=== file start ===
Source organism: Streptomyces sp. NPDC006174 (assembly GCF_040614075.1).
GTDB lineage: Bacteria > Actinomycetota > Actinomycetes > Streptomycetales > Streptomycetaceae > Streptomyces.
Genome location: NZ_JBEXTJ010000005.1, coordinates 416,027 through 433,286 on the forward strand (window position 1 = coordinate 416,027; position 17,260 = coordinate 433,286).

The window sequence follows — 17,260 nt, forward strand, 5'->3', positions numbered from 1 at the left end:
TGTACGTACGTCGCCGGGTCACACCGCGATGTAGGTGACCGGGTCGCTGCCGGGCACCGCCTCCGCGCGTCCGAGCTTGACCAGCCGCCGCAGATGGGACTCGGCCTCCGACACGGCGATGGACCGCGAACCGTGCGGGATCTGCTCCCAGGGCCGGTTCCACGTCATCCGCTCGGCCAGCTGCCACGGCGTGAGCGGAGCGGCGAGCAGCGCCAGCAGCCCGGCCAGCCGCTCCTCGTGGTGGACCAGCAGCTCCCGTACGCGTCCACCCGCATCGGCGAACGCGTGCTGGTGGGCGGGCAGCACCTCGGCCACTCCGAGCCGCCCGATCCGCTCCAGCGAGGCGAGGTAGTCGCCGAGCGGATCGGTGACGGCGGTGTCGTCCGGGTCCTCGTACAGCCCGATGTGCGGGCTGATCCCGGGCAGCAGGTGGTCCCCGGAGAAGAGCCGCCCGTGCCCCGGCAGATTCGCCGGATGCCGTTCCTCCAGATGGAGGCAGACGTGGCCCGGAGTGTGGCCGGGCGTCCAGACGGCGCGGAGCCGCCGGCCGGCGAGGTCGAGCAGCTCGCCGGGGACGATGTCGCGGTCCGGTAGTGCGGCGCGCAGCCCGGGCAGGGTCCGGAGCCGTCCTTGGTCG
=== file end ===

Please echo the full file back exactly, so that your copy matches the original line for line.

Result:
Source organism: Streptomyces sp. NPDC006174 (assembly GCF_040614075.1).
GTDB lineage: Bacteria > Actinomycetota > Actinomycetes > Streptomycetales > Streptomycetaceae > Streptomyces.
Genome location: NZ_JBEXTJ010000005.1, coordinates 416,027 through 433,286 on the forward strand (window position 1 = coordinate 416,027; position 17,260 = coordinate 433,286).

The window sequence follows — 17,260 nt, forward strand, 5'->3', positions numbered from 1 at the left end:
TGTACGTACGTCGCCGGGTCACACCGCGATGTAGGTGACCGGGTCGCTGCCGGGCACCGCCTCCGCGCGTCCGAGCTTGACCAGCCGCCGCAGATGGGACTCGGCCTCCGACACGGCGATGGACCGCGAACCGTGCGGGATCTGCTCCCAGGGCCGGTTCCACGTCATCCGCTCGGCCAGCTGCCACGGCGTGAGCGGAGCGGCGAGCAGCGCCAGCAGCCCGGCCAGCCGCTCCTCGTGGTGGACCAGCAGCTCCCGTACGCGTCCACCCGCATCGGCGAACGCGTGCTGGTGGGCGGGCAGCACCTCGGCCACTCCGAGCCGCCCGATCCGCTCCAGCGAGGCGAGGTAGTCGCCGAGCGGATCGGTGACGGCGGTGTCGTCCGGGTCCTCGTACAGCCCGATGTGCGGGCTGATCCCGGGCAGCAGGTGGTCCCCGGAGAAGAGCCGCCCGTGCCCCGGCAGATTCGCCGGATGCCGTTCCTCCAGATGGAGGCAGACGTGGCCCGGAGTGTGGCCGGGCGTCCAGACGGCGCGGAGCCGCCGGCCGGCGAGGTCGAGCAGCTCGCCGGGGACGATGTCGCGGTCCGGTAGTGCGGCGCGCAGCCCGGGCAGGGTCCGGAGCCGTCCTTGGTCG